"It is without doubt the law, as repeatedly declared in our decisions, that clear and convincing evidence is required to justify a court in finding that a deed which purports to convey land absolutely in fee simple was intended to be a mortgage. 'That a deed purporting on its face to convey the title absolutely may be shown by parol evidence to be something else--namely, a mortgage--is a striking exception to the general rule, and it has been universally held that the character of the instrument cannot be thus changed except upon clear and convincing evidence.' "

[3] The fact that a deed was taken subject to an option to repurchase, while a circumstance to be considered, is not in itself controlling. (Robinson v. Barnard, 5 Cal. App. 2d 396 [42 P.2d 711]; First Nat. T. & S. Bank v. Edmonds, 28 Cal. App. 2d 26 [81 P.2d 1052].) While the surrounding circumstances are to be considered, under all of the authorities, the controlling consideration is the intent of the parties and the secret intention of one party will not be effective to change the character of the transaction. (Wehle v. Price, 202 Cal. 394 [96 Cal. App. 2d 704] [260 P. 878]; Deniz v. Ferraiz, 91 Cal. App. 2d 416 [205 P.2d 113].)

[4] Mr. Kohler testified that a few days before July 23, 1940, he went to this service station in response to a call from Mr. Mealy; that Mealy referred to their attachment and said that he was financially involved and could not pay his debts which were beginning to close in on him; that he was just "sunk" and that he wanted to make a proposition regarding the station; that Mealy then stated "that he would deed us the property in payment of our account, if we would take care of the mortgage that was on the lots, and also take care of the payments" on a sales contract covering some of the equipment; that he told Mealy that they would accept his proposition in full payment of his account; that Mealy said he had discussed the matter with his wife and she approved; that at this first meeting Mealy asked whether, if they would deed the property, he would give them the privilege of repurchasing it within one year by paying up all moneys that the defendant might advance on the station, plus interest; that he told them he did not have that authority but would have to get it from Mr. Olsen; that he returned with the deed on July 23; that they then went to a notary, after picking up Mrs. Mealy, where the Mealys executed the deed; and that he then returned to his office where he told Mr. Olsen, as he had told him before, that he had verbally agreed that the Mealys should have one year in which to repurchase the property upon paying the defendant "all the money that was involved." Mr. Kohler further denied that he had at any time promised to give the plaintiffs a letter setting forth the terms of any oral agreement.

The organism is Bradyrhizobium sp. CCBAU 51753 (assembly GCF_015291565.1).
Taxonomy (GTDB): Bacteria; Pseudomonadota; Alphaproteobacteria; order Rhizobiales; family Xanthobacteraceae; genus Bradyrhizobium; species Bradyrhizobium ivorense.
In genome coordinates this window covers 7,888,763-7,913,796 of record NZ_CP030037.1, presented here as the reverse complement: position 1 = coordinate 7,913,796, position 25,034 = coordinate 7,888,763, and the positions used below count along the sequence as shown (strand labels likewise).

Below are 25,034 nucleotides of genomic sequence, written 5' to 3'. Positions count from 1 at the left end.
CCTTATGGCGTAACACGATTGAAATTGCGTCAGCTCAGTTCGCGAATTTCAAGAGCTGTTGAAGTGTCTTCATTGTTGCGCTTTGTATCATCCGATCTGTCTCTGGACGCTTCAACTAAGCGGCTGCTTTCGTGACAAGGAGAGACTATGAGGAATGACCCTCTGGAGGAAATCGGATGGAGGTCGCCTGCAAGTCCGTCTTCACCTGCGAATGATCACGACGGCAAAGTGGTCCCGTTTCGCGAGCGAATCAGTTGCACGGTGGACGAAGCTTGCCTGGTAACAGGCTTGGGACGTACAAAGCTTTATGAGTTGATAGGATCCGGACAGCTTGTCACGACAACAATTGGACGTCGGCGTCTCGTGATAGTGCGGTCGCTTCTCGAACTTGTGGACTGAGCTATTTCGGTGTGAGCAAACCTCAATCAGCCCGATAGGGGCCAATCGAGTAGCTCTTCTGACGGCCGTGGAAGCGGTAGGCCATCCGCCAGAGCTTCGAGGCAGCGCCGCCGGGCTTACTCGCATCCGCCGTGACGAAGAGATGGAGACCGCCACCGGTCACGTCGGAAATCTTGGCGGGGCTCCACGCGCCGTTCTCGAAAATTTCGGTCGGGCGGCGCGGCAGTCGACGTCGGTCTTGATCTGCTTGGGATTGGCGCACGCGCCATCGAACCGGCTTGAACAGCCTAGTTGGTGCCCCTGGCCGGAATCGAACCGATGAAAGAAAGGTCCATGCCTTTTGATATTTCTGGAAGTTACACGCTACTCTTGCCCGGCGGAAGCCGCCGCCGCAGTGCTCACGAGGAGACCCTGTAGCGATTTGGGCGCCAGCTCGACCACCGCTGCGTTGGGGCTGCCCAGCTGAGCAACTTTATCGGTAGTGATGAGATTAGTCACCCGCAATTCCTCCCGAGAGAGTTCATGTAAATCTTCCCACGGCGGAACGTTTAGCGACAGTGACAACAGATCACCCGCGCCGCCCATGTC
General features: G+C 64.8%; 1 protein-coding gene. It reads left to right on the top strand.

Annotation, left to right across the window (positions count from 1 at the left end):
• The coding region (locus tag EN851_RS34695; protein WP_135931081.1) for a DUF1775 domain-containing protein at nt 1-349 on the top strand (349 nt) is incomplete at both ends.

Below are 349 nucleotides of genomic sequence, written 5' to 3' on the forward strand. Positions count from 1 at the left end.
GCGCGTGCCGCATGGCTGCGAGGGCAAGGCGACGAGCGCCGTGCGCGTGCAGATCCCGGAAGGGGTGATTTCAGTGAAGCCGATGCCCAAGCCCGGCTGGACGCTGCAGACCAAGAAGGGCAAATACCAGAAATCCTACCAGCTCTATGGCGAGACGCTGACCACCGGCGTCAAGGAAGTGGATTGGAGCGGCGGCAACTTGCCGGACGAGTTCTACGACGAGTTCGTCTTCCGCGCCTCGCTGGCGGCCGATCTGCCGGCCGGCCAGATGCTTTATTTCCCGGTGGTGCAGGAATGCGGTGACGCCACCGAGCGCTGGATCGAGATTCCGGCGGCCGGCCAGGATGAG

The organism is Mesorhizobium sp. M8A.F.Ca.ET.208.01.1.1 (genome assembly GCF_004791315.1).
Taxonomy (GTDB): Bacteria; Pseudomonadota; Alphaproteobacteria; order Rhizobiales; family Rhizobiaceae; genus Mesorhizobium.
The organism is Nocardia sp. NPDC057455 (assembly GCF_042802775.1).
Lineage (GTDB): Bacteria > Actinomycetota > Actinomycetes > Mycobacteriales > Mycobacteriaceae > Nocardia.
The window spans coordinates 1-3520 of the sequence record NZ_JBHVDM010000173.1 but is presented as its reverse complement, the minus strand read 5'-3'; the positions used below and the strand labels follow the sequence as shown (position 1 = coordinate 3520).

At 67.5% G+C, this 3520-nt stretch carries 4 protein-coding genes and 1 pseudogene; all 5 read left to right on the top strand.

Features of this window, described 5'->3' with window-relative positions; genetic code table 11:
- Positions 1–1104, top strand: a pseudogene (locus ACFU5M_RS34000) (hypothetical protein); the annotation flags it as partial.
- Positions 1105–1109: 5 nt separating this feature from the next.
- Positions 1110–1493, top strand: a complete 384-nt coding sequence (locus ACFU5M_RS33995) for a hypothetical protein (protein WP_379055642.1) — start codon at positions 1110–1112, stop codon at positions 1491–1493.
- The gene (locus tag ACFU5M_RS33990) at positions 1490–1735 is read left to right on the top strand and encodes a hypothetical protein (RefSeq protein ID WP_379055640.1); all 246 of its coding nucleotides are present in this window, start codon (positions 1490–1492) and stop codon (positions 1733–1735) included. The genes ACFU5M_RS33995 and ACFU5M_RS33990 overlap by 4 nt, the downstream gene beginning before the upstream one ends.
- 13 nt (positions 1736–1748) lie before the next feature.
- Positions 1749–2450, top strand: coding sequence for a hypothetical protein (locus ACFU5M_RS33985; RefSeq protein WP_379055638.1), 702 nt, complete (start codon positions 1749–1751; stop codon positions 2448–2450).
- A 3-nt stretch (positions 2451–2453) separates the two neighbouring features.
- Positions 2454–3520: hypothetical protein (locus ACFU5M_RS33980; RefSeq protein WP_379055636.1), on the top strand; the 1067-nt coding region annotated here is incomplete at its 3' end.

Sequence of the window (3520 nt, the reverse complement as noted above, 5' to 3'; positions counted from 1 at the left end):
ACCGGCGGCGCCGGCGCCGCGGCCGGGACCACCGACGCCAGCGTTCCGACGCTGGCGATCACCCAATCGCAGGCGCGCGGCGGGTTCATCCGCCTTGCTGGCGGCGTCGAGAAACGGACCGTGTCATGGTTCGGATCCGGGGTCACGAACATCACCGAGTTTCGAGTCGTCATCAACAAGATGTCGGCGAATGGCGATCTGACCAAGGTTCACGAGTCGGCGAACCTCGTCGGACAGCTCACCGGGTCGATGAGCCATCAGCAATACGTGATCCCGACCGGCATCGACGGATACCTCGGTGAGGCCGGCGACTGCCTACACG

Mr. Olsen testified that the first he knew of this transaction was when Mr. Kohler told him "that Mr. Mealy had suggested that he give us a deed to the property in satisfaction of our judgment" upon the condition that they were to allow him to repurchase the property at any time within a year, by paying the amount due to the defendant plus any money it might pay in protecting the property or any of the equipment, plus interest at 7 per cent and expenses; that he agreed to this and had his attorneys prepare the deed; that when Kohler returned with the executed deed he told him to record it and ordered the proper entries to be made in the books cancelling the Mealy debt; and that a satisfaction of the judgment was "recorded in the court." He further testified that two or three days after the deed was given Mr Mealy came to his office [96 Cal. App. 2d 705] and said he would like to get a letter confirming his understanding with Mr. Kohler in reference to the taking of the deed; that the matter of a letter had not been previously mentioned to him; that he told Mealy he would be glad to have such a letter prepared; that Mealy told him "his understanding was that he could repurchase it within a year. He had hopes he could raise the money to do so"; that on the same day he dictated a memorandum expressing, in layman's words, his understanding of the agreement; that he sent this to his attorneys and explained what was desired; that his attorneys prepared and returned to him a letter for this purpose, together with an acknowledgment that the statements in the letter "are correct"; that he expected Mealy to return for the letter and wanted this acknowledgment signed when the letter was delivered; that Mealy did not return and the letter remained in his files; and that he heard nothing further from Mealy prior to the filing of this action.

The memorandum prepared by Olsen, which was undated, stated:

"This will confirm Mr. Kohler's advice to the effect that in consideration of you and your wife deeding to us that certain real estate which we have covered by attachment, we in return will give you an option to repurchase said property from us at any time on or before May 1st 1941."